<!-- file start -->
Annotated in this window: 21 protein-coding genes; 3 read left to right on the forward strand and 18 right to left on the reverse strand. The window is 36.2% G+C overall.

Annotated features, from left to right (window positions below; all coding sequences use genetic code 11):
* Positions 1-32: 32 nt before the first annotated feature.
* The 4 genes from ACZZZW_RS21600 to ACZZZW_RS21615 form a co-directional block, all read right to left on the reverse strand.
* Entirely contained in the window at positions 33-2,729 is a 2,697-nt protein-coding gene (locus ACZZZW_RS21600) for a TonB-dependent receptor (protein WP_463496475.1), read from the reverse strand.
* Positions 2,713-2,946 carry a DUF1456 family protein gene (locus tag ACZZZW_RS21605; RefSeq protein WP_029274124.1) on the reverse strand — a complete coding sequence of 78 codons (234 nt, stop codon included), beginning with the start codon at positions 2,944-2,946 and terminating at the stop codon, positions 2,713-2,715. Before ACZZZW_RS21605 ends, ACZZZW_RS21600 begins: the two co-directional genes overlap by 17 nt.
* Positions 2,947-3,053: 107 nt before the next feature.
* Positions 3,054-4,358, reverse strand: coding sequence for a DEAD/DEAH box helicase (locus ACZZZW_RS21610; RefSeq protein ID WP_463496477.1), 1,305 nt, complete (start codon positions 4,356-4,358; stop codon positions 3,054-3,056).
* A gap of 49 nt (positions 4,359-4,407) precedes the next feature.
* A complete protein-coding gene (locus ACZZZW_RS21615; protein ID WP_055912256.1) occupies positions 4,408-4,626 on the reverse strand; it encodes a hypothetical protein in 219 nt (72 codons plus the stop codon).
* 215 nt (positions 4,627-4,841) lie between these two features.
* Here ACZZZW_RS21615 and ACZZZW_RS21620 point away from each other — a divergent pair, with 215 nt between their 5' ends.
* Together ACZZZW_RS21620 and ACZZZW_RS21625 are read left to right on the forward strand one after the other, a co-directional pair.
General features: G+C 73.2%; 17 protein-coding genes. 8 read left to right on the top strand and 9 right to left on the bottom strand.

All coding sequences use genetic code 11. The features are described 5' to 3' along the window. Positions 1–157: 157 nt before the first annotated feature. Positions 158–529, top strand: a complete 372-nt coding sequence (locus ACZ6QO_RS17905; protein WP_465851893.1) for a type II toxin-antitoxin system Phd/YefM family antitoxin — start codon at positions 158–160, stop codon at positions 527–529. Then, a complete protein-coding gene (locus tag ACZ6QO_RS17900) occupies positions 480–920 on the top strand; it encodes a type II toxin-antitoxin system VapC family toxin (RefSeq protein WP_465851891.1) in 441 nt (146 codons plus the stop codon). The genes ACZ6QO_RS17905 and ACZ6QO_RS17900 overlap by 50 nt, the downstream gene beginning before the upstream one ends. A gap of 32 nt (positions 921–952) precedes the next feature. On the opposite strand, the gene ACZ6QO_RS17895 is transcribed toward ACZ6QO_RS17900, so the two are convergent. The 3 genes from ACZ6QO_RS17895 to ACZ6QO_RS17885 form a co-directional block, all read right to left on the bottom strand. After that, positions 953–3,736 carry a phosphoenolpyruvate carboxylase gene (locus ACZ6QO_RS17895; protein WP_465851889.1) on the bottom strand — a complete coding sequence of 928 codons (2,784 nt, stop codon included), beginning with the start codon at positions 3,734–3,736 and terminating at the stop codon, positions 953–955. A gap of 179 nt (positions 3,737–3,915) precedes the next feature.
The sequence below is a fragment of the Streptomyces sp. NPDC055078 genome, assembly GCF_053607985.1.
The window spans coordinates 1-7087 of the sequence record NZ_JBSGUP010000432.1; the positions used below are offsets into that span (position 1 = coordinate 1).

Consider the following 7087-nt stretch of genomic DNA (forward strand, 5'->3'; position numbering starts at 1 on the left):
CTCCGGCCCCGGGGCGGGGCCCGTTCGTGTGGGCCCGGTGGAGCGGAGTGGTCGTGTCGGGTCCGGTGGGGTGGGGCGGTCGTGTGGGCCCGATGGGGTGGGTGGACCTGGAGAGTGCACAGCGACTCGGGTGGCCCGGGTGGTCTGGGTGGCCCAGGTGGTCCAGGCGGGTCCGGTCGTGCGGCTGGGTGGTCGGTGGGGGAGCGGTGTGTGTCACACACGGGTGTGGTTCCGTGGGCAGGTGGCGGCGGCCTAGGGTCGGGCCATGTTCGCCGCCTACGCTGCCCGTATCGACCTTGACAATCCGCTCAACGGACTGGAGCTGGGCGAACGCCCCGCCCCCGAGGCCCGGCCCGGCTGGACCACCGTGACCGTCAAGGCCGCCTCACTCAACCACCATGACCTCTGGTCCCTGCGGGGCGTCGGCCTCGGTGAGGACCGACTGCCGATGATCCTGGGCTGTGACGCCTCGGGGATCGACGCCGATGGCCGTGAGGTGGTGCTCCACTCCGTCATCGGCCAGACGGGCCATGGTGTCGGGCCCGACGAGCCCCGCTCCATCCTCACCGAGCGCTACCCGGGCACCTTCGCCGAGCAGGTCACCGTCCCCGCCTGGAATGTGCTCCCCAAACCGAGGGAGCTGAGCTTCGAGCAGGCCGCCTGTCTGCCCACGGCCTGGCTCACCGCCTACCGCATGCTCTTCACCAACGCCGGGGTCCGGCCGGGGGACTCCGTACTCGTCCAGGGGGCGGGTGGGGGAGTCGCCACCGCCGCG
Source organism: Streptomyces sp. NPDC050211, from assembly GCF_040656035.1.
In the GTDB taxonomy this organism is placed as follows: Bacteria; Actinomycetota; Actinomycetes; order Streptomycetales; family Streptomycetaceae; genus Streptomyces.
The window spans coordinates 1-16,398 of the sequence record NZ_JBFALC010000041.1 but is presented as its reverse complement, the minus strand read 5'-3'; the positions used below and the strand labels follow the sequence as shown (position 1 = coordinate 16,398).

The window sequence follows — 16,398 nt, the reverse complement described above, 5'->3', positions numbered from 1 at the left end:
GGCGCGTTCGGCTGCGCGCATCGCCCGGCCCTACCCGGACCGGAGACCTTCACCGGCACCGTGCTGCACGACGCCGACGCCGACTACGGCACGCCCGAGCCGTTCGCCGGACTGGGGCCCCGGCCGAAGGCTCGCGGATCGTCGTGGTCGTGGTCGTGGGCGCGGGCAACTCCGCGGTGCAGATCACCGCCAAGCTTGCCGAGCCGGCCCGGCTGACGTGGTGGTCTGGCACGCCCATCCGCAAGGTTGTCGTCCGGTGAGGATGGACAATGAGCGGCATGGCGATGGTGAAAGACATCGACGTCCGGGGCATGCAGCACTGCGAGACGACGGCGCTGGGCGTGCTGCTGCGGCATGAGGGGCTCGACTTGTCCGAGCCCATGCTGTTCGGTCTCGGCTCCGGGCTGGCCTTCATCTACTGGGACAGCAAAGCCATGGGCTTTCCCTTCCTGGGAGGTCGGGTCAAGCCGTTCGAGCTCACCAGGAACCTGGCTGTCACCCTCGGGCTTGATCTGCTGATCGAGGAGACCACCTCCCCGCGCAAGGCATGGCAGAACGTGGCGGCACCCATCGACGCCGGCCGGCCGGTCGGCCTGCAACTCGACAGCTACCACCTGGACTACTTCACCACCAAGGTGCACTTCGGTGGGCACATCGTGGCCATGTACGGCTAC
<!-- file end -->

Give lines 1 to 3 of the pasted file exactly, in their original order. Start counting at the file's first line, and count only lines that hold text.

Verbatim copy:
Annotated in this window: 21 protein-coding genes; 3 read left to right on the forward strand and 18 right to left on the reverse strand. The window is 36.2% G+C overall.

Annotated features, from left to right (window positions below; all coding sequences use genetic code 11):
* Positions 1-32: 32 nt before the first annotated feature.